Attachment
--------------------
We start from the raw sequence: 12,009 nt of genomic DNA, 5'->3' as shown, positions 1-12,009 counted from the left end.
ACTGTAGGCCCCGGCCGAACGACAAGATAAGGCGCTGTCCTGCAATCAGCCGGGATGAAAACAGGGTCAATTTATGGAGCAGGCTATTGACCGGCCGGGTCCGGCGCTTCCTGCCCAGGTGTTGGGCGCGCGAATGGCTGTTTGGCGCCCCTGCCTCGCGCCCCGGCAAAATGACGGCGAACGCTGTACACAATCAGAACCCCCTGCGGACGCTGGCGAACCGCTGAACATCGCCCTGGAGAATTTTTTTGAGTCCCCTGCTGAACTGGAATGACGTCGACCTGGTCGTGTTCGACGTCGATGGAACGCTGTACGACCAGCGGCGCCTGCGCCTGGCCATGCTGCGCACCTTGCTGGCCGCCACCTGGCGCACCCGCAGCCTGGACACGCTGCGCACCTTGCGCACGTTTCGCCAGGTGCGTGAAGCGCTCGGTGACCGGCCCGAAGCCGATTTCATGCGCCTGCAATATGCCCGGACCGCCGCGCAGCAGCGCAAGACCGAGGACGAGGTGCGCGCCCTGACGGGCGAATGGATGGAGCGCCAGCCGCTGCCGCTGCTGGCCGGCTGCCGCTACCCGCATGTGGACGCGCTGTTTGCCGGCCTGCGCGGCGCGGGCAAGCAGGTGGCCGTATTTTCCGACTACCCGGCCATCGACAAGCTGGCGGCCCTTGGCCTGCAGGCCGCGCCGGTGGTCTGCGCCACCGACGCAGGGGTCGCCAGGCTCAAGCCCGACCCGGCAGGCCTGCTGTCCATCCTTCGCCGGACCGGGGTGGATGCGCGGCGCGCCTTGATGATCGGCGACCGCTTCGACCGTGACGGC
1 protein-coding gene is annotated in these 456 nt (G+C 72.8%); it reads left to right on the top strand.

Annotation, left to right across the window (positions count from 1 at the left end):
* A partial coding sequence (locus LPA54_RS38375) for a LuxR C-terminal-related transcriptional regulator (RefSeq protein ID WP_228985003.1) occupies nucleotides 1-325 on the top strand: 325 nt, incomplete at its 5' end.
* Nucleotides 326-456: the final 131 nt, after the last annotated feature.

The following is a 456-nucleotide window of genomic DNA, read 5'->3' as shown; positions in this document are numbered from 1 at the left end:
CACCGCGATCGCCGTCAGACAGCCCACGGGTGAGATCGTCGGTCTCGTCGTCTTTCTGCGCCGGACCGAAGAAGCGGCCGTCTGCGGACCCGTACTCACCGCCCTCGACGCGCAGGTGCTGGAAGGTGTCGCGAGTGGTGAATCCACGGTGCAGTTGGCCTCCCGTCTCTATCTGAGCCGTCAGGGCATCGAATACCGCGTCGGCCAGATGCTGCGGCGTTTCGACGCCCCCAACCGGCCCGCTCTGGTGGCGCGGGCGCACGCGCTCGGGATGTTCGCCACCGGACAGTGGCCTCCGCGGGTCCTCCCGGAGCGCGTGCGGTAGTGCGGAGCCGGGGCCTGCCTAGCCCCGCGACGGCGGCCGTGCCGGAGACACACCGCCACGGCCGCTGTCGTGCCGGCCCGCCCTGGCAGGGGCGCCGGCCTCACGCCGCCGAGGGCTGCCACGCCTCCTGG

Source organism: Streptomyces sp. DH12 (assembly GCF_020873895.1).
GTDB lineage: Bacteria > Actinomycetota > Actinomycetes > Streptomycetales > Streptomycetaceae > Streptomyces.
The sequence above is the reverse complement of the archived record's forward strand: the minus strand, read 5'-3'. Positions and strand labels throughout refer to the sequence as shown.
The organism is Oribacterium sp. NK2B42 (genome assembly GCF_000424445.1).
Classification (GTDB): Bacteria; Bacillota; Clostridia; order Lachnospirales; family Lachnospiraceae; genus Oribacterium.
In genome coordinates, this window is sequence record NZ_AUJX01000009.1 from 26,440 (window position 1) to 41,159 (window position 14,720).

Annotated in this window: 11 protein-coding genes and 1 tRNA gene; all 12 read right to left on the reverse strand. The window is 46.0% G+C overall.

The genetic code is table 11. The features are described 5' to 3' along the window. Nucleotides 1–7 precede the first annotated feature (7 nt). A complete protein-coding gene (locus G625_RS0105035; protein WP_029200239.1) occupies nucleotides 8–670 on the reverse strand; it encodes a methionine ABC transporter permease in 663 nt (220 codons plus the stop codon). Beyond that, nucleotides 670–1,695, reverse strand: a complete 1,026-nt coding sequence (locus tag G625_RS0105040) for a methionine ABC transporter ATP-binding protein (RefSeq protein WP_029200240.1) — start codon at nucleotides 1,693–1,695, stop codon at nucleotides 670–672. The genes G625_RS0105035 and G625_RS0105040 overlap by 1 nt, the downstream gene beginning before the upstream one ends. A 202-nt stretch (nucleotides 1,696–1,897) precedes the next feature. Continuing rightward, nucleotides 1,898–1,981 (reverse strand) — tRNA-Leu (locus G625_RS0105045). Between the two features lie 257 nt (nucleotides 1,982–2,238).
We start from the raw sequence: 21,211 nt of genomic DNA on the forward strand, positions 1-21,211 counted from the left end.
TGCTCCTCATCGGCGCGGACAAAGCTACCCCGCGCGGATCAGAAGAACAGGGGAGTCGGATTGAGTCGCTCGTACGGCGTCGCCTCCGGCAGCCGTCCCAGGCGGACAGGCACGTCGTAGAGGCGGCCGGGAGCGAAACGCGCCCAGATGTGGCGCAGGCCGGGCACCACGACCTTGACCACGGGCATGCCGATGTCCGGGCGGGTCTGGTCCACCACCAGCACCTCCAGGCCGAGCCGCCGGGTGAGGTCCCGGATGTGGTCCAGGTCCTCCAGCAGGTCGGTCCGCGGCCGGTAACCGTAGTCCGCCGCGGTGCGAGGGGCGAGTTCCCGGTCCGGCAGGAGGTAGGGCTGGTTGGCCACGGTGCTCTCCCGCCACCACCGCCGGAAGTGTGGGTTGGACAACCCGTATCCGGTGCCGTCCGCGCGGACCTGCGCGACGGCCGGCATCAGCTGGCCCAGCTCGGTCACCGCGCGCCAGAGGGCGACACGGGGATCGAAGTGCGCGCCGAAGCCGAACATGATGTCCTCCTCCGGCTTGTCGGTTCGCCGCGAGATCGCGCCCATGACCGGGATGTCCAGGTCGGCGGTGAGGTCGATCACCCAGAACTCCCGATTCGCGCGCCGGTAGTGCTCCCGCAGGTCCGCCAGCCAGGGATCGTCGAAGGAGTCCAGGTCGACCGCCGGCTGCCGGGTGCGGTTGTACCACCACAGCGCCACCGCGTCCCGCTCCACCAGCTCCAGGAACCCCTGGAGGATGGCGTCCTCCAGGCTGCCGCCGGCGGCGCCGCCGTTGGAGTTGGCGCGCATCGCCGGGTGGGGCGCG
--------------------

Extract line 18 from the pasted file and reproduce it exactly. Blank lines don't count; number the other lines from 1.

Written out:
TGCTCCTCATCGGCGCGGACAAAGCTACCCCGCGCGGATCAGAAGAACAGGGGAGTCGGATTGAGTCGCTCGTACGGCGTCGCCTCCGGCAGCCGTCCCAGGCGGACAGGCACGTCGTAGAGGCGGCCGGGAGCGAAACGCGCCCAGATGTGGCGCAGGCCGGGCACCACGACCTTGACCACGGGCATGCCGATGTCCGGGCGGGTCTGGTCCACCACCAGCACCTCCAGGCCGAGCCGCCGGGTGAGGTCCCGGATGTGGTCCAGGTCCTCCAGCAGGTCGGTCCGCGGCCGGTAACCGTAGTCCGCCGCGGTGCGAGGGGCGAGTTCCCGGTCCGGCAGGAGGTAGGGCTGGTTGGCCACGGTGCTCTCCCGCCACCACCGCCGGAAGTGTGGGTTGGACAACCCGTATCCGGTGCCGTCCGCGCGGACCTGCGCGACGGCCGGCATCAGCTGGCCCAGCTCGGTCACCGCGCGCCAGAGGGCGACACGGGGATCGAAGTGCGCGCCGAAGCCGAACATGATGTCCTCCTCCGGCTTGTCGGTTCGCCGCGAGATCGCGCCCATGACCGGGATGTCCAGGTCGGCGGTGAGGTCGATCACCCAGAACTCCCGATTCGCGCGCCGGTAGTGCTCCCGCAGGTCCGCCAGCCAGGGATCGTCGAAGGAGTCCAGGTCGACCGCCGGCTGCCGGGTGCGGTTGTACCACCACAGCGCCACCGCGTCCCGCTCCACCAGCTCCAGGAACCCCTGGAGGATGGCGTCCTCCAGGCTGCCGCCGGCGGCGCCGCCGTTGGAGTTGGCGCGCATCGCCGGGTGGGGCGCG